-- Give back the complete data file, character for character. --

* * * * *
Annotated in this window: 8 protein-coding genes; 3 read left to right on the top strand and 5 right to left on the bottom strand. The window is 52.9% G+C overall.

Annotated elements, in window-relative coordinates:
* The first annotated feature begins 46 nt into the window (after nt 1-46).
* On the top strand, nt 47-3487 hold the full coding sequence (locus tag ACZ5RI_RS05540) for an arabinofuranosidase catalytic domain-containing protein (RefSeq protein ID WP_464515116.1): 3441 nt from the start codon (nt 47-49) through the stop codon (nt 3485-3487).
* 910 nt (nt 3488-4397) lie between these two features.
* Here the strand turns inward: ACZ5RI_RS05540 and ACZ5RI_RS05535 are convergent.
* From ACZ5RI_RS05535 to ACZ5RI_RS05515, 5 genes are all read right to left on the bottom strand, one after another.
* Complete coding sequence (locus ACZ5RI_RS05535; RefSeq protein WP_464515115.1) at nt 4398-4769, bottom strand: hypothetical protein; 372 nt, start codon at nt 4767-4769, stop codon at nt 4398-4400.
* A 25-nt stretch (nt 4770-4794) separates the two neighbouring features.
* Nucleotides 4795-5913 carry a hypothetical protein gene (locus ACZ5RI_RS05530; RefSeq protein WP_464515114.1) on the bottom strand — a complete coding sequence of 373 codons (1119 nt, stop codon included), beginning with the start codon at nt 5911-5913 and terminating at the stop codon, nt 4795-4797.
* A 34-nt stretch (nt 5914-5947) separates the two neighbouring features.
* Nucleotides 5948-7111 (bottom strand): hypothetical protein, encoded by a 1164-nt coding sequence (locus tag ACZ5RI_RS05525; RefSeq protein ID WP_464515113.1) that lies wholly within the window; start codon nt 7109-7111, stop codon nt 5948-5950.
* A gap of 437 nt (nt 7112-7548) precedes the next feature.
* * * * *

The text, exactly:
Annotated in this window: 8 protein-coding genes; 3 read left to right on the top strand and 5 right to left on the bottom strand. The window is 52.9% G+C overall.

Annotated elements, in window-relative coordinates:
* The first annotated feature begins 46 nt into the window (after nt 1-46).
* On the top strand, nt 47-3487 hold the full coding sequence (locus tag ACZ5RI_RS05540) for an arabinofuranosidase catalytic domain-containing protein (RefSeq protein ID WP_464515116.1): 3441 nt from the start codon (nt 47-49) through the stop codon (nt 3485-3487).
* 910 nt (nt 3488-4397) lie between these two features.
* Here the strand turns inward: ACZ5RI_RS05540 and ACZ5RI_RS05535 are convergent.
* From ACZ5RI_RS05535 to ACZ5RI_RS05515, 5 genes are all read right to left on the bottom strand, one after another.
* Complete coding sequence (locus ACZ5RI_RS05535; RefSeq protein WP_464515115.1) at nt 4398-4769, bottom strand: hypothetical protein; 372 nt, start codon at nt 4767-4769, stop codon at nt 4398-4400.
* A 25-nt stretch (nt 4770-4794) separates the two neighbouring features.
* Nucleotides 4795-5913 carry a hypothetical protein gene (locus ACZ5RI_RS05530; RefSeq protein WP_464515114.1) on the bottom strand — a complete coding sequence of 373 codons (1119 nt, stop codon included), beginning with the start codon at nt 5911-5913 and terminating at the stop codon, nt 4795-4797.
* A 34-nt stretch (nt 5914-5947) separates the two neighbouring features.
* Nucleotides 5948-7111 (bottom strand): hypothetical protein, encoded by a 1164-nt coding sequence (locus tag ACZ5RI_RS05525; RefSeq protein ID WP_464515113.1) that lies wholly within the window; start codon nt 7109-7111, stop codon nt 5948-5950.
* A gap of 437 nt (nt 7112-7548) precedes the next feature.